The above figure illustrates the geographic distribution of the prevalence of people marrying people closely related to them. Mostly this involves cousin marriage. Most people know the urban legends around the debilities that occur due to cousin marriage, but traditionally the focus has been on rare recessive diseases (e.g., albinism). Now, a massive new study has been published (more than 400 authors, with sample sizes for 1 million or more for some characteristics) looking at a variety of traits, Associations of autozygosity with a broad range of human phenotypes:
In many species, the offspring of related parents suffer reduced reproductive success, a phenomenon known as inbreeding depression. In humans, the importance of this effect has remained unclear, partly because reproduction between close relatives is both rare and frequently associated with confounding social factors. Here, using genomic inbreeding coefficients (FROH) for >1.4 million individuals, we show that FROH is significantly associated (p < 0.0005) with apparently deleterious changes in 32 out of 100 traits analysed. These changes are associated with runs of homozygosity (ROH), but not with common variant homozygosity, suggesting that genetic variants associated with inbreeding depression are predominantly rare. The effect on fertility is striking: FROH equivalent to the offspring of first cousins is associated with a 55% decrease [95% CI 44–66%] in the odds of having children. Finally, the effects of FROH are confirmed within full-sibling pairs, where the variation in FROH is independent of all environmental confounding.
The offspring of first cousins have on average 0.10 fewer children. On an individual level, this is not that great of an effect. But in an evolutionary population genetics sense this is a serious selection coefficient.
On the whole, the paper is impressive in its scope. There are even sibling analyses to confirm the impact of runs of homozygosity causing problems due to rare alleles (since this paper involved r.o.h, of course, Jim Wilson is involved!).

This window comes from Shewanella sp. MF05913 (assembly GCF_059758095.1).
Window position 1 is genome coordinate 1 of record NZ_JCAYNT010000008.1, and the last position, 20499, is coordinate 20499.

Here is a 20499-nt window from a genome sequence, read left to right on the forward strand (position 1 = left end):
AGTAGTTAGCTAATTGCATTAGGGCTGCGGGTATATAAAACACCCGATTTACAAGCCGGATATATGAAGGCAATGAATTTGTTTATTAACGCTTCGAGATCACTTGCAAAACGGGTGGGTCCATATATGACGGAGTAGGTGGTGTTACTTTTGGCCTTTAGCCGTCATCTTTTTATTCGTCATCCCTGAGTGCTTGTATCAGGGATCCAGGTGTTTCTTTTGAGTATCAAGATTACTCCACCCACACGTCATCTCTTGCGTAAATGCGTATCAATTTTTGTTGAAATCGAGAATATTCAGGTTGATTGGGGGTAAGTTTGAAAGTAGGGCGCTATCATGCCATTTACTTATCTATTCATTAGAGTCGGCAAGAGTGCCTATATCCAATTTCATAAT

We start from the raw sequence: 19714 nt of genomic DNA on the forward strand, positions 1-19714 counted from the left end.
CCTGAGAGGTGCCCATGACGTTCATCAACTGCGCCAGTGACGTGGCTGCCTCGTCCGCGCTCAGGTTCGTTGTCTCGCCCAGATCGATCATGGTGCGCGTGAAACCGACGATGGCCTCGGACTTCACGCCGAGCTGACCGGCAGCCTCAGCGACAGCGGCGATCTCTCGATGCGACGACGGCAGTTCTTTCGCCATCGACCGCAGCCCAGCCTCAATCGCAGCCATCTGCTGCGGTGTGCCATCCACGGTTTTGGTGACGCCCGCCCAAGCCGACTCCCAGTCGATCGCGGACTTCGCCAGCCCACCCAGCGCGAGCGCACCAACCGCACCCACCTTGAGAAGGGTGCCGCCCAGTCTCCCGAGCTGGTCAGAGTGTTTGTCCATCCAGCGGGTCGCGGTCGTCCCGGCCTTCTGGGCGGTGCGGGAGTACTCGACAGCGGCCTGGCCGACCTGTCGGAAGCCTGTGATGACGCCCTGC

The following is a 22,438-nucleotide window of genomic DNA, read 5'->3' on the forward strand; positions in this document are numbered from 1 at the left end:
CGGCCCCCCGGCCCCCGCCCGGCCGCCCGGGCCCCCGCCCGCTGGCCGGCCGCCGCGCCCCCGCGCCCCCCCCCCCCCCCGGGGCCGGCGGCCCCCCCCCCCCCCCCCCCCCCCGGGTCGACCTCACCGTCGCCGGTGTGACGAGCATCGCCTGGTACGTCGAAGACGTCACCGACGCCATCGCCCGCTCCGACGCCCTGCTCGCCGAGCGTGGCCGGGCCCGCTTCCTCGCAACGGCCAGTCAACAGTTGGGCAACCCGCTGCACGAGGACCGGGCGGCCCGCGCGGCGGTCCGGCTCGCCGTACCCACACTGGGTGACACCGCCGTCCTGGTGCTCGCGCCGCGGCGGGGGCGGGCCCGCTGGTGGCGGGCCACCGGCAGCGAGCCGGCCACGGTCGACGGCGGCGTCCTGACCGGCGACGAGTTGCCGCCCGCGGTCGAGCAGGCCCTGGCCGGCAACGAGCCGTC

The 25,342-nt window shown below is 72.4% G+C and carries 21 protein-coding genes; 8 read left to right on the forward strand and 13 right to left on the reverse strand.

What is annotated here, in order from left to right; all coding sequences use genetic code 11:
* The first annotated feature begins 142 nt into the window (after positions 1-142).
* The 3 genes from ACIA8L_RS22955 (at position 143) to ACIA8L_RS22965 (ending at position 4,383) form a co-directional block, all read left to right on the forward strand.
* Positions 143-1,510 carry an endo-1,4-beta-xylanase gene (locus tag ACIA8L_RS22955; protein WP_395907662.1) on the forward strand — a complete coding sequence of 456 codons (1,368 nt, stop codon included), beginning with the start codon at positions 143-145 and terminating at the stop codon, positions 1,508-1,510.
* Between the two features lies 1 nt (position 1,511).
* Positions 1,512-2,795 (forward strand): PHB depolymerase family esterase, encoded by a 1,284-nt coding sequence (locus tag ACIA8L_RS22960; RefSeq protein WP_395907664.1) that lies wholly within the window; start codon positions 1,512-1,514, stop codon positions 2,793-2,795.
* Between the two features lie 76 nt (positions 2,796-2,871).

Rather, I want to ask: if inbreeding is so bad genetically and biologically, why is it so common? One of the consequences of the Protestant Reformation is that the Roman Catholic Church’s strict enforcement of consanguinity rules were dropped, and cousin marriage became much more common among elites (such as the Darwin-Wedgewood family). The material rationale for cousin marriage is actually rather straightforward, in that it keeps accumulated property and power within the extended lineage. Marriages between children of brothers may cement alliances, while matrilocality and marriages between cross-cousins in South India have been associated with lower domestic abuse rates (in contrast, in North India strongly enforced exogamy has been associated with the idea that women marry into an alien household).
I would suggest perhaps that though marriages between relatives are biologically disfavored, there are many cases where it is culturally beneficial. In societies where collective family units engage in inter-group competition, some level of consanguinity may benefit cohesion. Other societies where individualism is more operative may exhibit no such incentives.
Note: I don’t see great evidence of purging genetic load in populations with more inbreeding. The rare variants are probably replenished constantly through mutation?